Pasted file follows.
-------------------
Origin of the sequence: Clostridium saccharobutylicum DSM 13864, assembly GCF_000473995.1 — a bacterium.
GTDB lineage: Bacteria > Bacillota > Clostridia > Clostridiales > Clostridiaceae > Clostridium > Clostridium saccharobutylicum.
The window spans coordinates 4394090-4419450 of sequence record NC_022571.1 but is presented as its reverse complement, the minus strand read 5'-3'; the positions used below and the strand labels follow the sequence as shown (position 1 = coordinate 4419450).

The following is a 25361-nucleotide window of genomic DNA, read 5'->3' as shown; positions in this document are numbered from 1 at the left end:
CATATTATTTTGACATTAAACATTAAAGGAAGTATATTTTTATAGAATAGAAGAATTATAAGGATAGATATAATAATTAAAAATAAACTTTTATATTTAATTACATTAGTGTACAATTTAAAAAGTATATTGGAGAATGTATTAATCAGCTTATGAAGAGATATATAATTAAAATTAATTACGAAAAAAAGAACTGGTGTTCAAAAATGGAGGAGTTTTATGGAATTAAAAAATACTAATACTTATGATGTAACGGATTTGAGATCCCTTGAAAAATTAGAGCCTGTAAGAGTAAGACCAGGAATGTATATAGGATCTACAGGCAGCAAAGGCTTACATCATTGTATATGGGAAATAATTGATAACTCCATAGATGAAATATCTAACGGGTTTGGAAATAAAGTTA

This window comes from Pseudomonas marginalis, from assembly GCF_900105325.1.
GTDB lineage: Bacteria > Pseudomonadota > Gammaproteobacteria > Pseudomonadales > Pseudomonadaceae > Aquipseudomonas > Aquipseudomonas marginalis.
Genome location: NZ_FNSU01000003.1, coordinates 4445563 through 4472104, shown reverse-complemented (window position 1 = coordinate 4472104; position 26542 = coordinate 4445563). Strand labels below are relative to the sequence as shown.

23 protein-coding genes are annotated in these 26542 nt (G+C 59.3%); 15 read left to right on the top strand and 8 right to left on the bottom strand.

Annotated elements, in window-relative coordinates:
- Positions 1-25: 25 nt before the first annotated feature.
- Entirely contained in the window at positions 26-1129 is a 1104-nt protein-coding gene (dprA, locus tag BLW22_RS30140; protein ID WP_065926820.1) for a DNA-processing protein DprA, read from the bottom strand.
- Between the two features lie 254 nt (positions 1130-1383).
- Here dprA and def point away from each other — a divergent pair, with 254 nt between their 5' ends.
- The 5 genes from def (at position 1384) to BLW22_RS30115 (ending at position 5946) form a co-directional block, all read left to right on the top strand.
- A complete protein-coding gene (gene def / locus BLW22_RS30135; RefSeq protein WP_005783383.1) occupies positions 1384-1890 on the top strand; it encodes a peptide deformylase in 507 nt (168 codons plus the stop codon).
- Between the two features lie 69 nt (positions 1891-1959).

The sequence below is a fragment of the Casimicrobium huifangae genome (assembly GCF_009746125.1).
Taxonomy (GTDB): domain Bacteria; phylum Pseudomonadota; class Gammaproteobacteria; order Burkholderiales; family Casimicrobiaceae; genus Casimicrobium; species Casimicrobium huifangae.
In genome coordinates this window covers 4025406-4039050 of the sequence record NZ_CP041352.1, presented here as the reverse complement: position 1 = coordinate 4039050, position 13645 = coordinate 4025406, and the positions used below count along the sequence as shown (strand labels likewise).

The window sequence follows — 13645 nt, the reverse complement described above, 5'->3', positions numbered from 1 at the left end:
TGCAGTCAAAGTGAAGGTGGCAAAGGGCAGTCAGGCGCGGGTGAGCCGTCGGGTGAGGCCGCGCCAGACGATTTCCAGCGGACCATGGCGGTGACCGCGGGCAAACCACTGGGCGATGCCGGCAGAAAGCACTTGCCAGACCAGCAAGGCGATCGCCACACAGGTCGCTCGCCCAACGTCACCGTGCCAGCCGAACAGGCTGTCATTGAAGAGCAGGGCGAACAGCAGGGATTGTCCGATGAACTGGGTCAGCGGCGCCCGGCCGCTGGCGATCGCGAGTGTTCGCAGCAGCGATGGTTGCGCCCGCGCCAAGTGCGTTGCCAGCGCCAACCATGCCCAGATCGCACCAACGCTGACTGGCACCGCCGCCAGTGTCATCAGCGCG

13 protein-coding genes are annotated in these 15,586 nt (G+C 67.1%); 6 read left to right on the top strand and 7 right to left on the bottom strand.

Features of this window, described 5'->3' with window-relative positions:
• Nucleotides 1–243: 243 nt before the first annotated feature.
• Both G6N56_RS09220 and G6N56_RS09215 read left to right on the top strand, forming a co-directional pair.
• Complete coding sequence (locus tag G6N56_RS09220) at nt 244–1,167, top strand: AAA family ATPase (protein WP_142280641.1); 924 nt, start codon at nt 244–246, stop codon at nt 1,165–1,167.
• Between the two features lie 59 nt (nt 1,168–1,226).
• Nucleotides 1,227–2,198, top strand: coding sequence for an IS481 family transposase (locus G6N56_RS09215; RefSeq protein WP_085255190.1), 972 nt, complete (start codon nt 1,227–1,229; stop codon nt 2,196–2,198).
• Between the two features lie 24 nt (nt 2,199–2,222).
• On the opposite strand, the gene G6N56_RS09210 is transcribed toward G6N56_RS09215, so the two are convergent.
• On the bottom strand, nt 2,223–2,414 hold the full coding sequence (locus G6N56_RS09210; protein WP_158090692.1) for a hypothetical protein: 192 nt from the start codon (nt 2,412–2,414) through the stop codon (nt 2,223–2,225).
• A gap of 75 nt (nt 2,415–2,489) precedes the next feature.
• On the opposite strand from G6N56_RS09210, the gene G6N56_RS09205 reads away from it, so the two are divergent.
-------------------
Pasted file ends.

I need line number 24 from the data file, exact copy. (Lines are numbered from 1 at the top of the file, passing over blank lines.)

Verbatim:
Features of this window, described 5'->3' with window-relative positions: